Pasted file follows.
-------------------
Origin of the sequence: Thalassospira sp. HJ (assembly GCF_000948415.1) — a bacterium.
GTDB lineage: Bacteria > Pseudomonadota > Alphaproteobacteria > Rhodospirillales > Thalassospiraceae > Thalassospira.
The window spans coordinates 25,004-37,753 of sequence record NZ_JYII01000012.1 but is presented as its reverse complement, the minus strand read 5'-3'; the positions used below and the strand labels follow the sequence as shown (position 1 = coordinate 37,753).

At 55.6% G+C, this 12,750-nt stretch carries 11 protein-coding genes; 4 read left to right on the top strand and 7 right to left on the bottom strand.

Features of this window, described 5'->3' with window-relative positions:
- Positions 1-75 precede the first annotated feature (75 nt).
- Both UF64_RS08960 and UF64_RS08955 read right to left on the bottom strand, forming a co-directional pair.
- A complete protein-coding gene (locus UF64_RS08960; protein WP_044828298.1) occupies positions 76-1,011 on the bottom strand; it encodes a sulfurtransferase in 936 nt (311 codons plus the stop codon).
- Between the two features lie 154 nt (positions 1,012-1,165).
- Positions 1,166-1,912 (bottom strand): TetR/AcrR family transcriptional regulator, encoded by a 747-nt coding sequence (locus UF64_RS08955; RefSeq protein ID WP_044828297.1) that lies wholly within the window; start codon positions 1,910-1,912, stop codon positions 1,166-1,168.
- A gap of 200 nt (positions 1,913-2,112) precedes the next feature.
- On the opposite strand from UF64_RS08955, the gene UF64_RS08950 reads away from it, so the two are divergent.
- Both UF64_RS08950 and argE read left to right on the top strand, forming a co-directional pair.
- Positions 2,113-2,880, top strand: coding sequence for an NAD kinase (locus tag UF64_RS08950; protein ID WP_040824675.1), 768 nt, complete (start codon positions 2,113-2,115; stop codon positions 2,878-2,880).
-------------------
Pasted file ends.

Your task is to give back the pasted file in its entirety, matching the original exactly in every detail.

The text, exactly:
Origin of the sequence: Thalassospira sp. HJ (assembly GCF_000948415.1) — a bacterium.
GTDB lineage: Bacteria > Pseudomonadota > Alphaproteobacteria > Rhodospirillales > Thalassospiraceae > Thalassospira.
The window spans coordinates 25,004-37,753 of sequence record NZ_JYII01000012.1 but is presented as its reverse complement, the minus strand read 5'-3'; the positions used below and the strand labels follow the sequence as shown (position 1 = coordinate 37,753).

At 55.6% G+C, this 12,750-nt stretch carries 11 protein-coding genes; 4 read left to right on the top strand and 7 right to left on the bottom strand.

Features of this window, described 5'->3' with window-relative positions:
- Positions 1-75 precede the first annotated feature (75 nt).
- Both UF64_RS08960 and UF64_RS08955 read right to left on the bottom strand, forming a co-directional pair.
- A complete protein-coding gene (locus UF64_RS08960; protein WP_044828298.1) occupies positions 76-1,011 on the bottom strand; it encodes a sulfurtransferase in 936 nt (311 codons plus the stop codon).
- Between the two features lie 154 nt (positions 1,012-1,165).
- Positions 1,166-1,912 (bottom strand): TetR/AcrR family transcriptional regulator, encoded by a 747-nt coding sequence (locus UF64_RS08955; RefSeq protein ID WP_044828297.1) that lies wholly within the window; start codon positions 1,910-1,912, stop codon positions 1,166-1,168.
- A gap of 200 nt (positions 1,913-2,112) precedes the next feature.
- On the opposite strand from UF64_RS08955, the gene UF64_RS08950 reads away from it, so the two are divergent.
- Both UF64_RS08950 and argE read left to right on the top strand, forming a co-directional pair.
- Positions 2,113-2,880, top strand: coding sequence for an NAD kinase (locus tag UF64_RS08950; protein ID WP_040824675.1), 768 nt, complete (start codon positions 2,113-2,115; stop codon positions 2,878-2,880).